Missile warning sensor undergoes testing

Raytheon Co. has finished testing an infrared missile warning sensor that will serve as a central component of the Air Force’s Third Generation Infrared Surveillance system.

The so-called staring sensor takes advantage of Raytheon’s large-format, focal-plane arrays and is designed to detect and track dimmer objects than current sensors can, company officials said March 2. A key feature is its ability to monitor an entire hemisphere from a single telescope, they said.

The Waltham, Mass., contractor conducted the tests at its space manufacturing facility in El Segundo, Calif. The tests addressed vibration, electromagnetic interference and thermal vacuum conditions to confirm that the sensor would perform as required.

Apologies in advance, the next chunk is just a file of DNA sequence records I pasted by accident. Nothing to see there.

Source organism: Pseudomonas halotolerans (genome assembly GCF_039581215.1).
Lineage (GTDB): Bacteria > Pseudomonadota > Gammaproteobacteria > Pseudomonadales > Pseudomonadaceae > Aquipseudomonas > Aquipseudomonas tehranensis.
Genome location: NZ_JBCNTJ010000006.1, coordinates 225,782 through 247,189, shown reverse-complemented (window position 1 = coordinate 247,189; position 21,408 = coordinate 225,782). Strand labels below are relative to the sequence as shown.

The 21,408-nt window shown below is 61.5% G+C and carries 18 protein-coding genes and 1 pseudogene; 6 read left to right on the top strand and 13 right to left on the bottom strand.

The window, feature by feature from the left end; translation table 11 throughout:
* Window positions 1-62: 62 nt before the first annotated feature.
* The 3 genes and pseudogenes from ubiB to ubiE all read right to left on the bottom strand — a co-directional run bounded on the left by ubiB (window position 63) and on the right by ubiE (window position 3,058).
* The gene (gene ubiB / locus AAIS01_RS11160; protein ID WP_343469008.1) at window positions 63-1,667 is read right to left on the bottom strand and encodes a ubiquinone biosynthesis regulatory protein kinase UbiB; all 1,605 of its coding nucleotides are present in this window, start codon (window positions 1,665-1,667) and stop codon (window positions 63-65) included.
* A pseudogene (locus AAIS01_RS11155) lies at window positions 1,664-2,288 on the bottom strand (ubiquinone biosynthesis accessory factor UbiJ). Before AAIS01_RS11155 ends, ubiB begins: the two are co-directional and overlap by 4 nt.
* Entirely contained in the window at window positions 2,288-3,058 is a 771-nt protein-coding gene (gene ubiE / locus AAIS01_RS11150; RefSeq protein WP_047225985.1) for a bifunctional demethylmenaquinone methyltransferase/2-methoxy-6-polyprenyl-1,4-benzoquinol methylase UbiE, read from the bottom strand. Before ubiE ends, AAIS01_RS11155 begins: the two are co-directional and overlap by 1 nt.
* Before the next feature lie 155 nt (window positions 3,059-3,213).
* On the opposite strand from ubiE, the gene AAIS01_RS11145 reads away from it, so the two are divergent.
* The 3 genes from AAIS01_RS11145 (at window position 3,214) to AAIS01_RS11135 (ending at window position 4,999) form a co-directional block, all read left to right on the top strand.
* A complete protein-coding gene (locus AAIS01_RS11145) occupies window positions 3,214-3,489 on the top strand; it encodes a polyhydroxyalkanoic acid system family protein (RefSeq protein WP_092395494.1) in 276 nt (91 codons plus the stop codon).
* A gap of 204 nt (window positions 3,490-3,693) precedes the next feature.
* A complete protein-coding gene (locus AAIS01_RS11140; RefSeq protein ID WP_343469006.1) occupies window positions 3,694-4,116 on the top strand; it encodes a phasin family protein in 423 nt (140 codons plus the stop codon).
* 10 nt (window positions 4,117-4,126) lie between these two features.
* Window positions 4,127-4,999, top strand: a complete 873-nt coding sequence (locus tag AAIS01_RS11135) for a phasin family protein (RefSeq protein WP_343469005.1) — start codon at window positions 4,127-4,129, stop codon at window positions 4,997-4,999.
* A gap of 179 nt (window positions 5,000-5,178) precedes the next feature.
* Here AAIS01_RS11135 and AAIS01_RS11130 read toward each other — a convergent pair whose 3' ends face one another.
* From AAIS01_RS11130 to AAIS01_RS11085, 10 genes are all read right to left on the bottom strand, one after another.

Sensors now in use for missile detection and warning rely on scanning mechanisms to perform Earth surveillance, but Raytheon’s sensor capitalizes on recent advances in focal plane technology to directly view the desired area without scanning, the officials said.

The Air Force Space and Missile Systems Center sponsors the Third Generation Infrared Surveillance system, and the Air Force Research Laboratory’s Space Vehicles Directorate in Albuquerque, N.M., manages the program.

The program seeks to demonstrate that wide-field-of-view sensors can maintain persistent Earth surveillance for missile warning in a relatively small, low-risk and easily assembled package.

About the Author

William Welsh is a freelance writer covering IT and defense technology.

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